If they currently use a generator than obviously you're after 120/240 VAC and will need an inverter. Don't size it according to the generator's output, as it probably produces considerably more than is necessary. To size it properly you need to know what the maximum current usage at any one time will be. From that you can determine how many amp/hrs of batteries you'll need (times at least 2, so they don't get drawn past 50% discharge). The battery rating will tell you how much you need in panels to provide a charge rate of 5-10% and what sort of controller to get to handle it (inevitably an MPPT type).
    Keep in mind you have to factor in the inefficiencies in panel output, line loss, et cetera. Also know in advance that this stuff is expensive: an inverter set-up will cost anywhere from $8,000 to $25,000 easily.

    But you must know your power requirements first.
  • Moe
    Moe Solar Expert Posts: 60 ✭✭
    Re: Newbe

    From what I read of Guyana, there is both split 120/240 and 230 single phase, as well as both 50 and 60 cycle power. The absolute first information you need is what the power at the mission is in volts and frequency. The inverter and battery charger selected are dependent on this. The existing generator will be needed to top off the batteries when solar gets behind.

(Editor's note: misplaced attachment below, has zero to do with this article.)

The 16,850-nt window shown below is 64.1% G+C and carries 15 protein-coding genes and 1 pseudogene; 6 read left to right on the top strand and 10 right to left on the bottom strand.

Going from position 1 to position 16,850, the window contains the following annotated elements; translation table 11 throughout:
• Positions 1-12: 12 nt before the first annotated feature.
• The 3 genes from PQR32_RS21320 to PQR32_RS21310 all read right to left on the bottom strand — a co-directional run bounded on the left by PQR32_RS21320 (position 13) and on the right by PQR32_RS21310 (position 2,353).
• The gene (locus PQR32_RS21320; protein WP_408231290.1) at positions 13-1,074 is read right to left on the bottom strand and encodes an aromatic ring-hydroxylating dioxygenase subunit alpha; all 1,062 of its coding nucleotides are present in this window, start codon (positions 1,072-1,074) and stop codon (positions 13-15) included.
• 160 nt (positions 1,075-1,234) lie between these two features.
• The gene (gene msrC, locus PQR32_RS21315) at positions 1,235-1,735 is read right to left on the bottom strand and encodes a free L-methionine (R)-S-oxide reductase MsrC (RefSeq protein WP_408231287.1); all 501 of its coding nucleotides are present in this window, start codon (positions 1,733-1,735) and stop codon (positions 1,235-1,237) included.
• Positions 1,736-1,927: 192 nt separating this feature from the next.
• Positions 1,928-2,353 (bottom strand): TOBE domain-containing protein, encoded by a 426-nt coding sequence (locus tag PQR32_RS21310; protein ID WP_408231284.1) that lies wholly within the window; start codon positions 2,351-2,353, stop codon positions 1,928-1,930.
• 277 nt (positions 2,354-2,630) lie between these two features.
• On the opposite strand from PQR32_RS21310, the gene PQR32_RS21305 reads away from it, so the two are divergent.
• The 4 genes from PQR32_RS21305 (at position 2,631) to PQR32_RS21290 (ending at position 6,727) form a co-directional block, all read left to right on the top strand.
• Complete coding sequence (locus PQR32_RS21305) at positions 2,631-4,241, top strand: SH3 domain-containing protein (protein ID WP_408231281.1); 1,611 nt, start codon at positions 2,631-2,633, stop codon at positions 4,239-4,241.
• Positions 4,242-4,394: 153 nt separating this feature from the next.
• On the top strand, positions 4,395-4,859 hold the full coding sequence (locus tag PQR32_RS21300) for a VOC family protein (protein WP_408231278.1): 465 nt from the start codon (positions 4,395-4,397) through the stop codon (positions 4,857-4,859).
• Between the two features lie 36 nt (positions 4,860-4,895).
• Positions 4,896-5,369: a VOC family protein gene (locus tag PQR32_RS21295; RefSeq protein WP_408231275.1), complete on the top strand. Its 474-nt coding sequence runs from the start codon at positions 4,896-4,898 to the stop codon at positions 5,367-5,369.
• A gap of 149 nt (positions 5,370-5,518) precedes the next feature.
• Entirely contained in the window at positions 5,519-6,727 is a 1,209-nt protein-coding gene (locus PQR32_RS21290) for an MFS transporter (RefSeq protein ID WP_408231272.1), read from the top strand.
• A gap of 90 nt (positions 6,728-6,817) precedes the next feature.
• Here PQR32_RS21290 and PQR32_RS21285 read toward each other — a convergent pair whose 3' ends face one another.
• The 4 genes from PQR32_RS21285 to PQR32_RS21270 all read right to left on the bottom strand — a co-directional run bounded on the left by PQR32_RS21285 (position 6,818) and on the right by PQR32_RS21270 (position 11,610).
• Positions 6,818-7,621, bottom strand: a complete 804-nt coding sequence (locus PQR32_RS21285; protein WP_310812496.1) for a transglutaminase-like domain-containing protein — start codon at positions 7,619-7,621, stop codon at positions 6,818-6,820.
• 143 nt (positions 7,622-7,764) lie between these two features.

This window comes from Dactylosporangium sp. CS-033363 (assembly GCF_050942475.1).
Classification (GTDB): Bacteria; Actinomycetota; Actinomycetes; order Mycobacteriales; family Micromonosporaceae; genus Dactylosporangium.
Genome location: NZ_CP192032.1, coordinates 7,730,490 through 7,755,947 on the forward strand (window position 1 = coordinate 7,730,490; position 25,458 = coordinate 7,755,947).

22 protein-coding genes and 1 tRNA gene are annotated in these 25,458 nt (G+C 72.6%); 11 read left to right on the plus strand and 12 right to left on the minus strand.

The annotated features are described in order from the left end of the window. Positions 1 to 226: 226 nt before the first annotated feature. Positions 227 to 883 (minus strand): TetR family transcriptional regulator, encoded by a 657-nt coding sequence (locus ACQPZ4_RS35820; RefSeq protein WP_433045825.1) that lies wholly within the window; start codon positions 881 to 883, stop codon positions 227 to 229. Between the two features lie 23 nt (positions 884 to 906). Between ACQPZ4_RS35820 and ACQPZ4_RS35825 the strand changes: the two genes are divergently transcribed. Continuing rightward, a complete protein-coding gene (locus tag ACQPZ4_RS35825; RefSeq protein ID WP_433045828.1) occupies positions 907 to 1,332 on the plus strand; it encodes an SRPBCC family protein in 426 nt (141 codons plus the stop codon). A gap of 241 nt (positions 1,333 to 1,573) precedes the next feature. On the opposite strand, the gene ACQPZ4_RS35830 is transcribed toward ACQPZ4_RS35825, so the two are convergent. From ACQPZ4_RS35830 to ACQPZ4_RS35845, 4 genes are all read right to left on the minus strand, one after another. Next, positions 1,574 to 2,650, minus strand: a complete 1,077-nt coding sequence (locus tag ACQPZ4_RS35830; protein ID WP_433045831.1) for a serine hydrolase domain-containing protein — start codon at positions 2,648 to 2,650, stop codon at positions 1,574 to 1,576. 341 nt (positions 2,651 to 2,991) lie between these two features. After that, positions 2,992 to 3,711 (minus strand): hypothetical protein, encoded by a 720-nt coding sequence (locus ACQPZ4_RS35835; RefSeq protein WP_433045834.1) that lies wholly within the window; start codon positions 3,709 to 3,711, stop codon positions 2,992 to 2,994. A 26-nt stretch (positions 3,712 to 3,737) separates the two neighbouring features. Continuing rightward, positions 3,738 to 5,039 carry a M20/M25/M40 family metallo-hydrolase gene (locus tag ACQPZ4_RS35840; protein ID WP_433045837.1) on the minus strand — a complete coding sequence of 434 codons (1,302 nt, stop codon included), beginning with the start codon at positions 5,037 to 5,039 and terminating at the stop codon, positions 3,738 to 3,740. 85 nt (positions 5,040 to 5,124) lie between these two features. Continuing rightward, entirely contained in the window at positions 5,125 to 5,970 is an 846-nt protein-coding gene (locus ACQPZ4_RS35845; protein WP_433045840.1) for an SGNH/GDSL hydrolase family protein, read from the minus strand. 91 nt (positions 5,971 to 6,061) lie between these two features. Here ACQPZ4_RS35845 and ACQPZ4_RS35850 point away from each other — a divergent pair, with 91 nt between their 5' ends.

As said above, you need to know what the power requirements are. For example if there are 4 rooms in each of the 4 buildings and each room burns a 60 watt bulb for 2 hours each night, you need 4 x 4 x 60 = 960 watts of power x 2 hours = 1,920 watt-hours of cumulative energy each night.

    You need to conserve first. If the hypothetical 60 watt incandescent bulb in each room is replaced with a 13 watt compact fluorescent, you've just cut the cost of your required solar system by 75%, not to mention the savings of bulb replacement down the road. When you're looking at a $10,000+ system, that $7,500+ savings is REAL money!

    Hopefully, BB and the others have convinced you manufacturing your own solar panels is a really bad idea, and uneconomical in the long run.
  • System2
    System2 Posts: 6,290 admin
    Re: Newbe

    Greetings again from Gina in SC

    Thanks to each of you that offered your advice for setting up the mission in British Guyana with solar power.